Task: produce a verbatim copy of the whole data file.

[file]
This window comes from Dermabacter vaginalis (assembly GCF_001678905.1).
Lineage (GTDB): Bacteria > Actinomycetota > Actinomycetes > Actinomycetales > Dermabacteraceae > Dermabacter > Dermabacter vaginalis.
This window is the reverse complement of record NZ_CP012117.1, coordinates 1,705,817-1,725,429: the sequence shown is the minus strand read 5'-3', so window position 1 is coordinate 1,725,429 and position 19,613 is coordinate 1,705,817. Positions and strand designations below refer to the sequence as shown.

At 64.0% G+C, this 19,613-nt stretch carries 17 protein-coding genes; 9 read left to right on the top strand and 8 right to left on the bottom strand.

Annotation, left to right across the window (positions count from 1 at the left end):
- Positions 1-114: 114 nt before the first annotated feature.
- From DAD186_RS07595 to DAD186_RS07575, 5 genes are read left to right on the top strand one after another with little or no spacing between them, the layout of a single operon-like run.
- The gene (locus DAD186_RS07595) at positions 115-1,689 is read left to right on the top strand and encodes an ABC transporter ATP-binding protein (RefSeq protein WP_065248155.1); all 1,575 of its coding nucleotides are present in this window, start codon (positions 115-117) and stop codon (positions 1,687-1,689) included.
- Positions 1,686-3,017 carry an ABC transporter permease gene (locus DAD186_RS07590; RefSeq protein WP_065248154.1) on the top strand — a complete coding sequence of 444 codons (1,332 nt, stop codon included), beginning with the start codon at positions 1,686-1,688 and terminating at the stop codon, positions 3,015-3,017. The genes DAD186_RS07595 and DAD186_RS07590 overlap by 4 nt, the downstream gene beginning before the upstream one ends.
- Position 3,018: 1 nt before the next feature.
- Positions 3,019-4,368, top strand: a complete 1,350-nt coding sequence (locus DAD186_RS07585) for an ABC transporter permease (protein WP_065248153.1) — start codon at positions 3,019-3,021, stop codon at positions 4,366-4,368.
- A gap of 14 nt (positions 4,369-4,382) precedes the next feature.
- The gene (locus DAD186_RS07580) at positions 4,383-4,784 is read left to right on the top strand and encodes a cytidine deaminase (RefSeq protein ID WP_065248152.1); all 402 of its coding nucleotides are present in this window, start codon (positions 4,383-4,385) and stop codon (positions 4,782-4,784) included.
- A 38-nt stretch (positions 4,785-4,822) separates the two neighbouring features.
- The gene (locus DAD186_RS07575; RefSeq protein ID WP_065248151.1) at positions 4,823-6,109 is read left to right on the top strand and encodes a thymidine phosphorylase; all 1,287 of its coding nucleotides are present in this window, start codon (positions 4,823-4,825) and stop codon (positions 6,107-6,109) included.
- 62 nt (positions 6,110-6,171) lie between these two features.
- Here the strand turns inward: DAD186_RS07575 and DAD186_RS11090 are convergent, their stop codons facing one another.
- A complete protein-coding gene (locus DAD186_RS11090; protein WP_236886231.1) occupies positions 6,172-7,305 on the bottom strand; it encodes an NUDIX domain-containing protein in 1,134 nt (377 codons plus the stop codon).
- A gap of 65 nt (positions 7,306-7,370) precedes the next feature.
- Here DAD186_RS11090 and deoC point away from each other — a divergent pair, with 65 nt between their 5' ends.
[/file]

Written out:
This window comes from Dermabacter vaginalis (assembly GCF_001678905.1).
Lineage (GTDB): Bacteria > Actinomycetota > Actinomycetes > Actinomycetales > Dermabacteraceae > Dermabacter > Dermabacter vaginalis.
This window is the reverse complement of record NZ_CP012117.1, coordinates 1,705,817-1,725,429: the sequence shown is the minus strand read 5'-3', so window position 1 is coordinate 1,725,429 and position 19,613 is coordinate 1,705,817. Positions and strand designations below refer to the sequence as shown.

At 64.0% G+C, this 19,613-nt stretch carries 17 protein-coding genes; 9 read left to right on the top strand and 8 right to left on the bottom strand.

Annotation, left to right across the window (positions count from 1 at the left end):
- Positions 1-114: 114 nt before the first annotated feature.
- From DAD186_RS07595 to DAD186_RS07575, 5 genes are read left to right on the top strand one after another with little or no spacing between them, the layout of a single operon-like run.
- The gene (locus DAD186_RS07595) at positions 115-1,689 is read left to right on the top strand and encodes an ABC transporter ATP-binding protein (RefSeq protein WP_065248155.1); all 1,575 of its coding nucleotides are present in this window, start codon (positions 115-117) and stop codon (positions 1,687-1,689) included.
- Positions 1,686-3,017 carry an ABC transporter permease gene (locus DAD186_RS07590; RefSeq protein WP_065248154.1) on the top strand — a complete coding sequence of 444 codons (1,332 nt, stop codon included), beginning with the start codon at positions 1,686-1,688 and terminating at the stop codon, positions 3,015-3,017. The genes DAD186_RS07595 and DAD186_RS07590 overlap by 4 nt, the downstream gene beginning before the upstream one ends.
- Position 3,018: 1 nt before the next feature.
- Positions 3,019-4,368, top strand: a complete 1,350-nt coding sequence (locus DAD186_RS07585) for an ABC transporter permease (protein WP_065248153.1) — start codon at positions 3,019-3,021, stop codon at positions 4,366-4,368.
- A gap of 14 nt (positions 4,369-4,382) precedes the next feature.
- The gene (locus DAD186_RS07580) at positions 4,383-4,784 is read left to right on the top strand and encodes a cytidine deaminase (RefSeq protein ID WP_065248152.1); all 402 of its coding nucleotides are present in this window, start codon (positions 4,383-4,385) and stop codon (positions 4,782-4,784) included.
- A 38-nt stretch (positions 4,785-4,822) separates the two neighbouring features.
- The gene (locus DAD186_RS07575; RefSeq protein ID WP_065248151.1) at positions 4,823-6,109 is read left to right on the top strand and encodes a thymidine phosphorylase; all 1,287 of its coding nucleotides are present in this window, start codon (positions 4,823-4,825) and stop codon (positions 6,107-6,109) included.
- 62 nt (positions 6,110-6,171) lie between these two features.
- Here the strand turns inward: DAD186_RS07575 and DAD186_RS11090 are convergent, their stop codons facing one another.
- A complete protein-coding gene (locus DAD186_RS11090; protein WP_236886231.1) occupies positions 6,172-7,305 on the bottom strand; it encodes an NUDIX domain-containing protein in 1,134 nt (377 codons plus the stop codon).
- A gap of 65 nt (positions 7,306-7,370) precedes the next feature.
- Here DAD186_RS11090 and deoC point away from each other — a divergent pair, with 65 nt between their 5' ends.